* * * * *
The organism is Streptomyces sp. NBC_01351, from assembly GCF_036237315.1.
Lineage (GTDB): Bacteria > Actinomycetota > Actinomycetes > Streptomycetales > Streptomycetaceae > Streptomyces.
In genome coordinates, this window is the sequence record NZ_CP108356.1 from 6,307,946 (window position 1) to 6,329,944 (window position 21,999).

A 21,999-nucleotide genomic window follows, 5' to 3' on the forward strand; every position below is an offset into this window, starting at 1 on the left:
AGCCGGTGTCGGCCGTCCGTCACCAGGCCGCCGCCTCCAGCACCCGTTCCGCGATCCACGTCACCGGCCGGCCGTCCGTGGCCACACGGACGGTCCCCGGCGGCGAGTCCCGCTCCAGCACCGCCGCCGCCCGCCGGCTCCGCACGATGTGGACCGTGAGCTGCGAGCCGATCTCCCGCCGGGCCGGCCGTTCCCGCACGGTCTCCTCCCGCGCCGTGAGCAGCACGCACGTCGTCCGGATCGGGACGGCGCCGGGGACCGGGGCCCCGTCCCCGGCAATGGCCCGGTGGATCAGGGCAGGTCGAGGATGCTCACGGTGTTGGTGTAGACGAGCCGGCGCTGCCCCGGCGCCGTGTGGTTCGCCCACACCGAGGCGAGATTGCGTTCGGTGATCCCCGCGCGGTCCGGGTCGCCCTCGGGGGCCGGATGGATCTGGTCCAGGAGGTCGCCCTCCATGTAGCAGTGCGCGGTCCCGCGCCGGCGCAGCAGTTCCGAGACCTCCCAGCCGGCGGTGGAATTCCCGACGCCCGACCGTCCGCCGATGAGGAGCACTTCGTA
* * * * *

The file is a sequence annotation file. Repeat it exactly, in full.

The organism is Streptomyces sp. NBC_01351, from assembly GCF_036237315.1.
Lineage (GTDB): Bacteria > Actinomycetota > Actinomycetes > Streptomycetales > Streptomycetaceae > Streptomyces.
In genome coordinates, this window is the sequence record NZ_CP108356.1 from 6,307,946 (window position 1) to 6,329,944 (window position 21,999).

A 21,999-nucleotide genomic window follows, 5' to 3' on the forward strand; every position below is an offset into this window, starting at 1 on the left:
AGCCGGTGTCGGCCGTCCGTCACCAGGCCGCCGCCTCCAGCACCCGTTCCGCGATCCACGTCACCGGCCGGCCGTCCGTGGCCACACGGACGGTCCCCGGCGGCGAGTCCCGCTCCAGCACCGCCGCCGCCCGCCGGCTCCGCACGATGTGGACCGTGAGCTGCGAGCCGATCTCCCGCCGGGCCGGCCGTTCCCGCACGGTCTCCTCCCGCGCCGTGAGCAGCACGCACGTCGTCCGGATCGGGACGGCGCCGGGGACCGGGGCCCCGTCCCCGGCAATGGCCCGGTGGATCAGGGCAGGTCGAGGATGCTCACGGTGTTGGTGTAGACGAGCCGGCGCTGCCCCGGCGCCGTGTGGTTCGCCCACACCGAGGCGAGATTGCGTTCGGTGATCCCCGCGCGGTCCGGGTCGCCCTCGGGGGCCGGATGGATCTGGTCCAGGAGGTCGCCCTCCATGTAGCAGTGCGCGGTCCCGCGCCGGCGCAGCAGTTCCGAGACCTCCCAGCCGGCGGTGGAATTCCCGACGCCCGACCGTCCGCCGATGAGGAGCACTTCGTA